Table 1 Parameter estimates of the final viro-immunologic model of Ebola virus disease in cynomolgus macaques
Fig. 5
Fig. 5

Individual observation (dots) and median model predictions (line) in animals left untreated (black) or treated with 180 mg kg−1 BID favipiravir (red). Top left: Ebola virus viral load; top middle CD8 T cells expressing perforin; top right: model prediction of productive infected cell elimination rate, increasing concomitantly to adaptive response; middle left: IFNα concentrations; middle: IL6 concentration; middle right: TNFα concentration; bottom left: predicted ratio of protected cells on the concentration of IFNα (R/F); bottom middle: model prediction of the ratio of infected on protected cells (R/I2); bottom right: Kaplan Meier curves and survival rate prediction. Shaded areas represent the predictions within the 10th and 90th percentiles of 1000 simulations

Impact of CD8 T cell dynamics on infected cell half-life

The main effect of the specific adaptive response in the model was to increase the clearance rate of productively infected cells, and this was supported by the fit of the CD8 T cells expressing cytotoxicity surface markers. In the days that follow infection, the half-life of infected cells was estimated to about 3 days (δ = 0.22 per day), suggesting that in absence of adaptive response, it would take several weeks to clear viremia. However the loss rate of infected cells increased with the levels of CD8 T cell, in particular those expressing perforin, leading to a much shorter half-life of about 16 h (δ = 1 per day) at D21 in animals that survived, which explains the rapid clearance of viremia observed after peak in surviving animals (Fig. 5).

Antiviral effectiveness of favipiravir

Given the pharmacokinetics of the drug (see Supplementary Methods), one can estimate the in vivo drug EC50, equal to 191 µg mL−1 (Table 1). Importantly this estimate was robust in all the viral kinetic models considered and in the sensitivity analysis (Supplementary Table 4, Supplementary Methods). Accordingly, the effect of favipiravir in impairing viral replication was modest with maintenance doses of 150 and 180 mg kg−1 BID leading to a median effectiveness of 40 and 50%, respectively. Simulation suggested that higher doses (250 and 300 mg kg−1 BID) may increase median effectiveness to 66 and 72% respectively, and survival rate at day 21 to about 80% (Supplementary Figure 3).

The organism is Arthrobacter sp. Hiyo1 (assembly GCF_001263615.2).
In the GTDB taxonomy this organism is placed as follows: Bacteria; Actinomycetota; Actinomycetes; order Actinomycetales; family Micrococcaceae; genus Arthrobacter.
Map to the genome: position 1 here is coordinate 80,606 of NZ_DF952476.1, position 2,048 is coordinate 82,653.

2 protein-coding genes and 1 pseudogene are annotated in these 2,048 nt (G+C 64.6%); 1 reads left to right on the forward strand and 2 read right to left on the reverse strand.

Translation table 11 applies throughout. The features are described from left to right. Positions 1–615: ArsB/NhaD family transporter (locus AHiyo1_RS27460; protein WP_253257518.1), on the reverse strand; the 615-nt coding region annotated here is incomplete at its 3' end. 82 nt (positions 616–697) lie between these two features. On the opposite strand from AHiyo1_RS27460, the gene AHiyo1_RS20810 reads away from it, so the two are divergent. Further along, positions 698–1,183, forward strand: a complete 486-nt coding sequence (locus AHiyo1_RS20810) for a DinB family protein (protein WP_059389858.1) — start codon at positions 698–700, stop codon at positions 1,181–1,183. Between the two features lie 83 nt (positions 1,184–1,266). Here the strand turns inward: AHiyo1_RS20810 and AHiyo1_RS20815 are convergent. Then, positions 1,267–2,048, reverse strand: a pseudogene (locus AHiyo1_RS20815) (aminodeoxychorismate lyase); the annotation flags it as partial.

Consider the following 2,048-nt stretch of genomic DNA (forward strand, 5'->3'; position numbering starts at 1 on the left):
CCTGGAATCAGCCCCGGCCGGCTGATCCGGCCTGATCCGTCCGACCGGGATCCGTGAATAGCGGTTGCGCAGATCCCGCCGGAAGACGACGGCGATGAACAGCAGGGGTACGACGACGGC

Validation of the model on rhesus macaques receiving GS-5734

We assessed whether the mathematical model could be applied to a different animal model and another antiviral drug, namely GS-5734, a potent nucleotide polymerase inhibitor. In this experiment from literature13, 12 rhesus macaques were challenged by 1000 focus forming unit (ffu) of EBOV and 6 animals were treated with 10 mg kg−1 QD of GS-5734 initiated at D3 post infection (see Methods and Supplementary Figure 4)13. The drug antiviral effectiveness was estimated to 88%, and this could well fit the viral load data observed in all animals, in particular the sharp reduction in viral levels after treatment initiation (Supplementary Figure 4). With this level of efficacy, the model well reproduced the survival rates of 0 and 100% observed in untreated and treated animals, respectively, showing that the model could be relevant to predict survival in a different experimental setting.

Impact of drug efficacy and timing of initiation on survival

Next we used the model to predict the impact of various levels of efficacy and timing of treatment initiation on survival. For that purpose we neglected PK related variations and assumed constant drug effectiveness of 50 and 90%, respectively, which correspond to the median efficacy observed with favipiravir 180 mg kg−1 BID and GS-5734 10 mg kg−1 QD, respectively. In the case of favipiravir, delaying treatment initiation up to 3 days after viral challenge was predicted to marginally affect survival, with a survival rate between 60 and 70% in all cases (Fig. 6). However treatment initiated at D5 or after led to a survival rate of less than 10%. Treatment with a more potent drug such as GS-5734 could achieve 100% survival if initiated to D4 and 70% survival if initiated to D5. Yet, treatment initiated at D6 or after led to a predicted survival rate of 0%.

Fig. 6
Fig. 6

Viral load and survival rate predictions for various levels of drug efficacy and timing of treatment initiation, assuming no pharmacokinetic variability. Left: ε = 50% (eg, favipiravir), middle: ε = 90% (eg, GS-5734); right: ε = 99%. Dark blue: treatment initiation at D0, magenta: D2, light blue: D3, yellow: D4, green: D5, brown: D7. Results show the median of 1000 simulations

Given these levels of efficacy, the combination of the two drugs may only slightly improve survival compared to GS-5734 alone, with a combined drug effectiveness of 95% (Supplementary Figure 5). However, associating favipiravir with another drug having a similar potency would result in a combined effectiveness of 75%. This may allow to achieve 100% survival if treatment is initiated up to D3 and 90% if treatment is initiated up to D4 (Supplementary Figure 6).